ASAP! is spearheading Empathy 2020 at Nonnewaug High School in Woodbury, CT. In collaboration with the Museum of Jewish Heritage, ASAP! is providing opportunity for teachers and students to learn about and understand different aspects of the Holocaust, which include professional development, a field trip to the museum, and a platform for creative expression.
After visiting the museum’s exhibition on Auschwitz, “Not So Long Ago And Not So Far Away,” students have the unique opportunity of working with professional artists to observe, reflect on, and respond to their experience, school curricula, and world issues through music, movement, film, and sculpture.
Today, there are fewer and fewer Holocaust survivors left to tell their story. Through Empathy 2020 these stories will be remembered and live on through participants as inspiration to make our world a better, kinder, and more loving place.
The goal of the project is to make empathy the fabric of communication throughout the school community and beyond. The project will culminate in an experiential integrative sharing connecting written and spoken word, music, movement, film, and sculpture.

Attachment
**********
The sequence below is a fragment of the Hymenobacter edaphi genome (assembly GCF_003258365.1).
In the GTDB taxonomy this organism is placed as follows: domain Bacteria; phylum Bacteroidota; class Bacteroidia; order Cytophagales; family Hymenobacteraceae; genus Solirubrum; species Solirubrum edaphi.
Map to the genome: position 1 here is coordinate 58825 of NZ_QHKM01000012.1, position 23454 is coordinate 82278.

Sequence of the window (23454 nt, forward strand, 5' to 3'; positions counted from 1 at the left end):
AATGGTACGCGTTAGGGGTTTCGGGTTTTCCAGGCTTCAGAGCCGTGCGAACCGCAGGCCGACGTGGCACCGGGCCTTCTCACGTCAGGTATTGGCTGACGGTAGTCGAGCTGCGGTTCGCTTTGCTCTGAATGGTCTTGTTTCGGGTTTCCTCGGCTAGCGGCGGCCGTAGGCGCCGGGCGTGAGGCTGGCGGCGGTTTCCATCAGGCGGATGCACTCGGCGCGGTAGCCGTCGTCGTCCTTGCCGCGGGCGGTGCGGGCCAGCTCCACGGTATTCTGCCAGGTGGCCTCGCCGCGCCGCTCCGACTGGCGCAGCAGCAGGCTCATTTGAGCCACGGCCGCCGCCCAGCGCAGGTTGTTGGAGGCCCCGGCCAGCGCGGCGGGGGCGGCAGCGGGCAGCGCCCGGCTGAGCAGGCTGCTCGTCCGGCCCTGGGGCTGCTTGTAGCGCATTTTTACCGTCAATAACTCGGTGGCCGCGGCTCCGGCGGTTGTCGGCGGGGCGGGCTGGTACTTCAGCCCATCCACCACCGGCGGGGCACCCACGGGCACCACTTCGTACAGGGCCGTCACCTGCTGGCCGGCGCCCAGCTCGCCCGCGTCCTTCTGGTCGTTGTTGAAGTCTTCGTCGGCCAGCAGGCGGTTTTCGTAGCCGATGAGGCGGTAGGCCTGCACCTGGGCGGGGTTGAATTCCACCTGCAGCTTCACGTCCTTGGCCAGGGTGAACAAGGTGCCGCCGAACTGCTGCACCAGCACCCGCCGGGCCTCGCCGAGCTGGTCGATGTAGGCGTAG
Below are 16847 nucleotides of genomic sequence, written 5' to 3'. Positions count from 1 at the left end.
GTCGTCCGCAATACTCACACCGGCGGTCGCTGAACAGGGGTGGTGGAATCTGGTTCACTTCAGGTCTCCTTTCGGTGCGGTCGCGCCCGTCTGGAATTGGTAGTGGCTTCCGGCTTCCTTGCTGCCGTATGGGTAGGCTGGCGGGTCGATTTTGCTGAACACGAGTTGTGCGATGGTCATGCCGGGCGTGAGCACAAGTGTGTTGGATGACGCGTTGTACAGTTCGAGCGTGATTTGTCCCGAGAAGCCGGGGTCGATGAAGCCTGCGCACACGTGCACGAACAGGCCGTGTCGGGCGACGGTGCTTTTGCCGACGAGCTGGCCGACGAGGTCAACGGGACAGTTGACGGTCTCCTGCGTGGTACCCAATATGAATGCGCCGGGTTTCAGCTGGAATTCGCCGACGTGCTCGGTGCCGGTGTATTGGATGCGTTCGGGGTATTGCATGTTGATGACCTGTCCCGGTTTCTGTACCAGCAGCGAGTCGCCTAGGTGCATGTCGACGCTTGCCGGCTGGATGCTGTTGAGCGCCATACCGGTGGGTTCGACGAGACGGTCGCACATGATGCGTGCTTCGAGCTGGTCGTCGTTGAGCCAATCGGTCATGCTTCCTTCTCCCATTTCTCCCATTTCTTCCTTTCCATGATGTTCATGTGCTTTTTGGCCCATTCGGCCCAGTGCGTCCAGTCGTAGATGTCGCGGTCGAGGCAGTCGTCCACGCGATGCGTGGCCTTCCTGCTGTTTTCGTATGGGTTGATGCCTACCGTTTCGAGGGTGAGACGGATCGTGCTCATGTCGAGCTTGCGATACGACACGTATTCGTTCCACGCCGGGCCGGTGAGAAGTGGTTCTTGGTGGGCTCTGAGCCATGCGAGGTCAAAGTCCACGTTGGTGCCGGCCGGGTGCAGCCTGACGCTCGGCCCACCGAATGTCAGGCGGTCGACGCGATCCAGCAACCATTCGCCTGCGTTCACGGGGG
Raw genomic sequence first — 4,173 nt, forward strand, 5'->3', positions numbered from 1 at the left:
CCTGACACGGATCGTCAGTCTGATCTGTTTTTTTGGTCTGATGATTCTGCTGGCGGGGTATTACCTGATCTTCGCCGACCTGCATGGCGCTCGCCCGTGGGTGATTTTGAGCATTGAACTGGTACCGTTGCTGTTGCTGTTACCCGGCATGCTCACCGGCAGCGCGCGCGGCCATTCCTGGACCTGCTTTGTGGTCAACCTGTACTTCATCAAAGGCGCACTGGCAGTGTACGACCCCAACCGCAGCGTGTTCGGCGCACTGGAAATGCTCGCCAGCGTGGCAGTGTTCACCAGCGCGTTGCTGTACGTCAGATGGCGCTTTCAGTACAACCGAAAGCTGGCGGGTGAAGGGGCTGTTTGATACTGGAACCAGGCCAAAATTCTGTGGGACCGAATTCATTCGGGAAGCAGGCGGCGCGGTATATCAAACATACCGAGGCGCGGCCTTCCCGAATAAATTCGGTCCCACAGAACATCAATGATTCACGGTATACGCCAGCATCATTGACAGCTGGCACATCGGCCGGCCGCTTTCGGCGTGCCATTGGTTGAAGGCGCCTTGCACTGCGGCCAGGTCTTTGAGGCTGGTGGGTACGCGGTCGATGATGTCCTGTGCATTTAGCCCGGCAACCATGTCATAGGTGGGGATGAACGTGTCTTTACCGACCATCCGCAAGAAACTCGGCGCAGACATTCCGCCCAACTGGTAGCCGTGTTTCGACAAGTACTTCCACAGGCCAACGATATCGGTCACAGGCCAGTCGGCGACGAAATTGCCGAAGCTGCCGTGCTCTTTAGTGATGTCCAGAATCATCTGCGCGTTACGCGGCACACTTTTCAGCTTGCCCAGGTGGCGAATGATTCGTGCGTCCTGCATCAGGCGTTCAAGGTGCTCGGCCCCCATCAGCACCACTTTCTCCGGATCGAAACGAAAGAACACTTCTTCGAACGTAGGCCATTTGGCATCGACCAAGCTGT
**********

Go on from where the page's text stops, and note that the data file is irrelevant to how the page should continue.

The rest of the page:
Professional teaching artists include: painter/sculptor Don Bracken, who had a studio in the World Trade Center – much of his work reflects on and empathizes with tragedies of 9/11; composers/musicians Krystyana and James Ceizner, and Val Orth, and dancer/choreographer Carlye Echert are graduates of the Juilliard School, and film-maker David Fishel has screened at Lincoln Center and many numerous festivals internationally.
Empathy 2020 is funded in part by Sande Breakstone, Museum of Jewish Heritage, a grant from Connecticut Humanities, and Region 14
Connecticut Humanities, a nonprofit affiliate of the National Endowment for the Humanities, supports cultural and historic organizations that tell the state’s stories, build community and enrich lives.
JULY & AUG 2021, IN-PERSON
Connect with nature, connect with each other,
and discover yourself through the arts.